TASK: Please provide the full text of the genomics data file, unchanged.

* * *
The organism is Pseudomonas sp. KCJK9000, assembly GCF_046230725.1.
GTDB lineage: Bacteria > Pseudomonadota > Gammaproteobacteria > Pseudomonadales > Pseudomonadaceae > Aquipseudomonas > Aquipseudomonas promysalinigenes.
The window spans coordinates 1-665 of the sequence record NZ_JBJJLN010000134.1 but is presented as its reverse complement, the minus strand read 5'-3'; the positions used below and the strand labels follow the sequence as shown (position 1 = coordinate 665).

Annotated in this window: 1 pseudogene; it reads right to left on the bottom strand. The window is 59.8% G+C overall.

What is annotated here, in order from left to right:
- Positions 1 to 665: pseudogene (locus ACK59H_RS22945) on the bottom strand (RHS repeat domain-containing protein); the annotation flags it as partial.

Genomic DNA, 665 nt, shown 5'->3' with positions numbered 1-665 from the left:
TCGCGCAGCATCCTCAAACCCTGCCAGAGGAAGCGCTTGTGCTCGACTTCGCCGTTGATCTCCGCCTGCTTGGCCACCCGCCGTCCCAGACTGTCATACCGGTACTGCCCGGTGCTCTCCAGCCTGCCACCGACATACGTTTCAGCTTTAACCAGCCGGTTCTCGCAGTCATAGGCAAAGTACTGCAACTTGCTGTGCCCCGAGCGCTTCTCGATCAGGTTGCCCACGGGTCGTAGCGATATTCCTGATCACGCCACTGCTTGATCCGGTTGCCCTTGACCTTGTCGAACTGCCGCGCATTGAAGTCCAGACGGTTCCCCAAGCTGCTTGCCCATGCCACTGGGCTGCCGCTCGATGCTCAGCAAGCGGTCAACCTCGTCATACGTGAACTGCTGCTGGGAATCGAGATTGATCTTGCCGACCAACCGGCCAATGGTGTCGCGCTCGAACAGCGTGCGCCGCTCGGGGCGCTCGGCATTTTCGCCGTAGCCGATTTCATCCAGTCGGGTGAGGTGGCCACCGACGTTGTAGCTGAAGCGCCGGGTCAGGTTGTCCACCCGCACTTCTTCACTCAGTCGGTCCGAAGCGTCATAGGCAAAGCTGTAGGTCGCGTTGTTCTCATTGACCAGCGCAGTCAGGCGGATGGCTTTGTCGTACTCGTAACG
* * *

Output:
The organism is Pseudomonas sp. KCJK9000, assembly GCF_046230725.1.
GTDB lineage: Bacteria > Pseudomonadota > Gammaproteobacteria > Pseudomonadales > Pseudomonadaceae > Aquipseudomonas > Aquipseudomonas promysalinigenes.
The window spans coordinates 1-665 of the sequence record NZ_JBJJLN010000134.1 but is presented as its reverse complement, the minus strand read 5'-3'; the positions used below and the strand labels follow the sequence as shown (position 1 = coordinate 665).

Annotated in this window: 1 pseudogene; it reads right to left on the bottom strand. The window is 59.8% G+C overall.

What is annotated here, in order from left to right:
- Positions 1 to 665: pseudogene (locus ACK59H_RS22945) on the bottom strand (RHS repeat domain-containing protein); the annotation flags it as partial.

Genomic DNA, 665 nt, shown 5'->3' with positions numbered 1-665 from the left:
TCGCGCAGCATCCTCAAACCCTGCCAGAGGAAGCGCTTGTGCTCGACTTCGCCGTTGATCTCCGCCTGCTTGGCCACCCGCCGTCCCAGACTGTCATACCGGTACTGCCCGGTGCTCTCCAGCCTGCCACCGACATACGTTTCAGCTTTAACCAGCCGGTTCTCGCAGTCATAGGCAAAGTACTGCAACTTGCTGTGCCCCGAGCGCTTCTCGATCAGGTTGCCCACGGGTCGTAGCGATATTCCTGATCACGCCACTGCTTGATCCGGTTGCCCTTGACCTTGTCGAACTGCCGCGCATTGAAGTCCAGACGGTTCCCCAAGCTGCTTGCCCATGCCACTGGGCTGCCGCTCGATGCTCAGCAAGCGGTCAACCTCGTCATACGTGAACTGCTGCTGGGAATCGAGATTGATCTTGCCGACCAACCGGCCAATGGTGTCGCGCTCGAACAGCGTGCGCCGCTCGGGGCGCTCGGCATTTTCGCCGTAGCCGATTTCATCCAGTCGGGTGAGGTGGCCACCGACGTTGTAGCTGAAGCGCCGGGTCAGGTTGTCCACCCGCACTTCTTCACTCAGTCGGTCCGAAGCGTCATAGGCAAAGCTGTAGGTCGCGTTGTTCTCATTGACCAGCGCAGTCAGGCGGATGGCTTTGTCGTACTCGTAACG